Since the tragedy in Westgate the Somali community in Nairobi has come under siege. On one side they face unjustified crackdowns by police officers looking for bribes, and on the other, they are faced with extremist elements in their community. Residents of Eastleigh and Majango point to two mosques in particular, where Al Shabaab recruitment takes place. The Bilal Mosque in Eastleigh and the Riyadh Mosque in Majengo (commonly known as the Majengo Mosque). “Construction of this mosque was started by the committee of old men who pulled down the old mosque and embarked on building a new one. There was a day the young men came in and raided the mosque, pilfered everything, and beat up the men. Since then, they run this mosque. The Al-Shabaab run this mosque up to now,” says a concerned parent about the Riyadh mosque.“It happens that we get arrested and we are demanded huge money that we cannot afford, to be released. Sometimes, we are called Al Shabaab.”
While specific locations of Al-Shabaab recruitment are known, police officers on the ground seem more concerned with lining their own pockets than pursuing terrorists. “When night falls, around 7:00 p.m., they’re already moving around, they arrest people, sometimes even people with nothing, they lock them up,” Abdirahman Ali Noor, a taxi driver in Eastleigh, shares. “The only thing that might help you is if you have a little money, if you don’t, then you cannot be helped, you will get locked up.” He says.
“It happens that we get arrested and we are demanded huge money that we cannot afford, to be released. Sometimes, we are called Al Shabaab,” says another Eastleigh resident about the frequent crackdowns.
THE ROAD TO RADICALIZATION
Eastleigh has been an overlooked neighborhood for many years and widespread poverty has driven young people towards gangs and extremism. “We have a lot of problems living here in Eastleigh. We don’t have a proper road network, almost all the roads are blocked, business has gone down, there is insecurity. We have thieves who rob and steal people’s property. It would be good if the police did their work, sometimes the police go out just in search of cash, randomly arresting people and taking bribes. There is also a gang of boys that has come up here called Supa Power that kills residents. They stab them with knives or slash their heads with machetes, “says Imam Abdirashid Ali Noor, a Kenyan Somali cleric working in Nairobi.
SOMALIS IN KENYA FACE DARK DAYS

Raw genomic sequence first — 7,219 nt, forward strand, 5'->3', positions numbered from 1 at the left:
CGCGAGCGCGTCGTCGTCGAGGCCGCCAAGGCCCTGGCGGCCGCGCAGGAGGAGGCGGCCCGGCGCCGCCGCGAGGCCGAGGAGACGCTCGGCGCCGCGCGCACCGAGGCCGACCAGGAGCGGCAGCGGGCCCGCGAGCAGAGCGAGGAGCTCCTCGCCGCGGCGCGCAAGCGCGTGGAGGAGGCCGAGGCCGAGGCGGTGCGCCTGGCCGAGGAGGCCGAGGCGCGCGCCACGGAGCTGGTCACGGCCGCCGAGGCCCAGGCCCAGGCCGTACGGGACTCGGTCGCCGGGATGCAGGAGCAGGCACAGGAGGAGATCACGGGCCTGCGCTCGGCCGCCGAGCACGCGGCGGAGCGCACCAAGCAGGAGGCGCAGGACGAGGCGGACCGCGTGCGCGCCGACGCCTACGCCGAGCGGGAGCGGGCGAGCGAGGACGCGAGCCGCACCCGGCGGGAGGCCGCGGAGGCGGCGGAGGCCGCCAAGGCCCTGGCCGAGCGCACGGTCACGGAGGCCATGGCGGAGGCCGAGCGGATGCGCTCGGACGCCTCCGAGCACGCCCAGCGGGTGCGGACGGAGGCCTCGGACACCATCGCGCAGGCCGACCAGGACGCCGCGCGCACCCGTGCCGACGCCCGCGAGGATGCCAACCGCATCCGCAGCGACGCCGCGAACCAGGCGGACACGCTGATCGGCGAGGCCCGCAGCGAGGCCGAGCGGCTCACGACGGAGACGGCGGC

The neglected part of Nairobi has seen the extremism slowly develop over the last ten years. “In 2004, things were cool but from 2006, the problem started. Al-Shabaab spread in Somalia from 2006. Now they have reached all the way into Nairobi. After Westgate attack, you see how things became,”says Lihle, another resident of Eastleigh.
While Eastleigh is under the microscope the neighboring area Majengo faces similar problems. A parent in Majengo, whose son joined Al-Shabaab, says that several young men have been recruited over the last couple of years. “As I speak, my child is there (Somalia), and he lacked nothing at home. They lie to them, and make them believe they’re fighting for religion, but it’s a lie, they’re not fighting for religion, they’re doing the complete opposite, everything they’re doing is a complete opposite of religion,” he says.
Over a month after the 21 September terrorist strike at Westgate Mall in Nairobi, CNN’s Nima Elbagir crossed over the extensive north-eastern Kenya-Somalia border undetected, and made her way back into Kenya. She retraced the routes frequented by illegal immigrants, refugees and possibly Al-Shabaab terrorists. Her passage through the ‘panya’ routes via Daadab Refugee Camp exposed not only the ease with which terrorists infiltrate Kenyan but also the inefficiency and complacency of security personnel.
In late November, the Kenyan Government through Interior Secretary Joseph Ole Lenku announced plans to officially shut down Daadab Refugee Camp and begin repatriation of Somali refugees as early as January 2014, following a tripartite agreement between the Government of Kenya, the United Nations High Commission for Refugees and the Somali Transitional Authority. With over 400,000 occupants, Daadab is often described as the largest refugee camp in the world and is suspected to be a breeding ground for terrorists. What this means for the thousands of refugees living in Nairobi is still uncertain.
The Inspector-General of Police was not willing to comment on these issues.
By Gerald Ndung’u & Mark Namaswa.